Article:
As families left homeless and helpless by Hurricane Katrina arrive in New Haven, they need more than simply beds, food and clothes. They must also begin recovering from the psychological trauma inflicted by the storm — a process that Steven Marans, associate director of Yale’s National Center for Children Exposed to Violence, has been charged with facilitating.

“These are folks who are coming with very little,” Marans said. “So one of the first things we want to do in terms of helping them get settled in the New Haven area, if only for a while or maybe more permanently, is to get a sense of who they are and what they need.”

Marans is part of a larger team assembled by Mayor John DeStefano Jr. to help settle up to 100 displaced Gulf Coast families in public housing units. While the businessmen and bankers on DeStefano’s team will guide adults in sorting out their financial lives, Marans and his coworkers are charged with the task of helping both children and adults sort out their emotional lives after the crisis — a role that Marans has played time and time again.

Marans, the author of books such as “Listening to Fear: Helping Kids Cope, From Nightmares to the Nightly News,” has always emphasized the importance of hearing what children have to say to help them work through whatever traumas they have experienced. He applied that theory in the wake of the Sept. 11 attacks (though he had been using it long before that), during which he wrote numerous articles and spoke about how best to help children cope.

“Perhaps the most important issue is that children need to have adults who are available to listen to what is on their minds,” Marans said in a Sept. 13, 2001 interview with CNN. “That is the greatest importance that teachers and parents are able to demonstrate to children that they can tolerate hearing about all sorts of ideas and strong feelings.”

Marans’ work is not only affecting victims who have sought refuge in New Haven. His theories are being applied throughout the country and, in some cases, throughout the world, Alan Kazdin, director of the Child Studies Center at Yale, said.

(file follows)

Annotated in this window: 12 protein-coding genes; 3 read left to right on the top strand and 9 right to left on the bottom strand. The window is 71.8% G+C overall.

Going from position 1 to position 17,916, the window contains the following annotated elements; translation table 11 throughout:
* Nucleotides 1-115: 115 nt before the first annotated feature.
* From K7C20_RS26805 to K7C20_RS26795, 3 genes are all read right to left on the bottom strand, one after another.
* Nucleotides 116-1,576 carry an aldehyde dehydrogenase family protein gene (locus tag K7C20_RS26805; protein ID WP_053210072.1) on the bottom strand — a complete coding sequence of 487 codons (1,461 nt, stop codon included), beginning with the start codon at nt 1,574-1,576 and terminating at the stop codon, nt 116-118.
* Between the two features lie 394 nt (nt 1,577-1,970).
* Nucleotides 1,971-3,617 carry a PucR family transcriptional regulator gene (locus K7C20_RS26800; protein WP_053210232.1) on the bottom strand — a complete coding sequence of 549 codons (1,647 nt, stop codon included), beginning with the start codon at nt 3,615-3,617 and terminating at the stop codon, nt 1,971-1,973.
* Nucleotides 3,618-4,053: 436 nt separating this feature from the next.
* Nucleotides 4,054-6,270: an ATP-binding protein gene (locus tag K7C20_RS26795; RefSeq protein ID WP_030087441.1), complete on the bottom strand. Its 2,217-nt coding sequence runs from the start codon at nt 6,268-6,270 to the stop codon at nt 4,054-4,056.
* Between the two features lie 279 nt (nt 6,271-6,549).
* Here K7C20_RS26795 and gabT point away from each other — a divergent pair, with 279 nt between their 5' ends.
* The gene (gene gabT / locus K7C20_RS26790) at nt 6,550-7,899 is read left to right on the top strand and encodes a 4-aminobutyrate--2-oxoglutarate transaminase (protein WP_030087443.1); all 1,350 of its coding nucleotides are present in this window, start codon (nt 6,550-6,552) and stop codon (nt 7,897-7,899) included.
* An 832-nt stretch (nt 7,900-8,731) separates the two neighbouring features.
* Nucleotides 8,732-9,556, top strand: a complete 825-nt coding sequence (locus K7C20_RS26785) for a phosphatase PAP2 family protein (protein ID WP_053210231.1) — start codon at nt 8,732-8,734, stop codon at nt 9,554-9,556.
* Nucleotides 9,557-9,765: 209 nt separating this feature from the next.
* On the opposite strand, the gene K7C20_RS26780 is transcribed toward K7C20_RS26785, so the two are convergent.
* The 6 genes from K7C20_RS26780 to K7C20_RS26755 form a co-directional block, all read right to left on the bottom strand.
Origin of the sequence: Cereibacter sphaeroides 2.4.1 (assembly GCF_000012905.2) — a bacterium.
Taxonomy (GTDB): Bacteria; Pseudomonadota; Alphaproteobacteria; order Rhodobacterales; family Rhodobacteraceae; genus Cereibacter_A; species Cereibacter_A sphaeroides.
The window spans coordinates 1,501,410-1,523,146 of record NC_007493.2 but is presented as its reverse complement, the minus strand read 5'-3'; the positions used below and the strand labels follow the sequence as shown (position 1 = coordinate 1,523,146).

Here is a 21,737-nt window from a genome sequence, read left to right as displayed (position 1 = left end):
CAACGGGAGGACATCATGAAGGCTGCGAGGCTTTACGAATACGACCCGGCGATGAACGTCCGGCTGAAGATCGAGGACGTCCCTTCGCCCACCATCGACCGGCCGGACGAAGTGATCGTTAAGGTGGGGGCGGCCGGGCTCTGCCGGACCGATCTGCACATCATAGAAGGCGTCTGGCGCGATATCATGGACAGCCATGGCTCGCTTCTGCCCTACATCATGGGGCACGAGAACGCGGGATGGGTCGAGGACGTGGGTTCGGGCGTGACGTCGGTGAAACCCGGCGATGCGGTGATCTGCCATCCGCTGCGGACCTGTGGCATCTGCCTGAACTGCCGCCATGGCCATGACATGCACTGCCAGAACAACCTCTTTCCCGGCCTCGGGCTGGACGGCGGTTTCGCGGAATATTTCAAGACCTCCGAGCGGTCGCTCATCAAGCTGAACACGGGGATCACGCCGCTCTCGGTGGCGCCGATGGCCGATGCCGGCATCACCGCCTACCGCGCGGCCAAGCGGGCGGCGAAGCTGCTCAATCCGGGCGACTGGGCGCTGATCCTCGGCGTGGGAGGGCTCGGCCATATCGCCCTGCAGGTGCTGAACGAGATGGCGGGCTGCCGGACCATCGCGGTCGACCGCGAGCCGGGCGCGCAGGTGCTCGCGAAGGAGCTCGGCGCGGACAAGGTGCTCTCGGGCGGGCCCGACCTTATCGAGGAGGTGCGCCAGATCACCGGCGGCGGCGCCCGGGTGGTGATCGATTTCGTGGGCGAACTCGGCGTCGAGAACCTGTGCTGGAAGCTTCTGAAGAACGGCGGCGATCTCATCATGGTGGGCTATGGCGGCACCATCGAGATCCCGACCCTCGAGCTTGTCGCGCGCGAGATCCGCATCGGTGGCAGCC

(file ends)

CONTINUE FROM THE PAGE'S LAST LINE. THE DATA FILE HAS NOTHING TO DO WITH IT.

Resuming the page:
“His work is in the Yale way,” Kazdin said. “Essentially it’s not just his work, but he’s setting a model for helping the country on how to respond to crises … The Yale way is interesting: it’s not just to do great work, but it is to do great work that serves as a national and international model.”

Marans is using a structure that assigns each family to a case manager to discuss individual situations, he said. After that, each person will go through a brief screening process to determine whether children and adults are experiencing symptoms derived from the trauma of the hurricane.

But Marans and his team face many variables of uncertainty when dealing with the hurricane victims. Not only do they not know who is coming, he said, but they also do not know what traumas the children may have faced.

“It’s the idea of talking,” Marans said. “The idea is not about offering everybody counseling. The idea is first figuring out who the folks are and what their needs are, including the extent to which they have experienced psychological difficulties.”

Although drawing individuals, especially young children, out of their shells and enabling them to discuss their emotions is a daunting task, Marans said he has the experience necessary to succeed.

“We see children and families every day of the week who are affected by terrible events in their lives and tragedies and losses,” he said. “We have learned a lot about ways to engage children and adults in ways that are not threatening or intrusive, and help them to organize their thoughts and feelings in a way that enables them to take the next step.”

The mayor’s office was equally confident that Marans’ capabilities would be a great asset in making this project work. Derek Slap, New Haven’s director of public information, said Marans was the clear choice for the job, especially because many of the people expected to come to New Haven are single-parent families with kids who are suddenly forced to relocate.

“[Marans] has experience obviously running the National Center for Children Exposed to Violence,” Slap said. “His credentials are impeccable, really unparalleled … He was an ideal person to deal with this in the community.”

Kazdin also highlighted the unique nature of the program Marans had developed.

“He involves the community and professional knowledge so they come together, and you have teachers and parents and scientists working on trauma and stress, and clinicians and the police department brought together in an educational forum that is realistic and well-grounded,” Kazdin said. “It’s the best science and the best thinking involved with people in the trenches. Put it all together and you have something that’s an amazing integration.”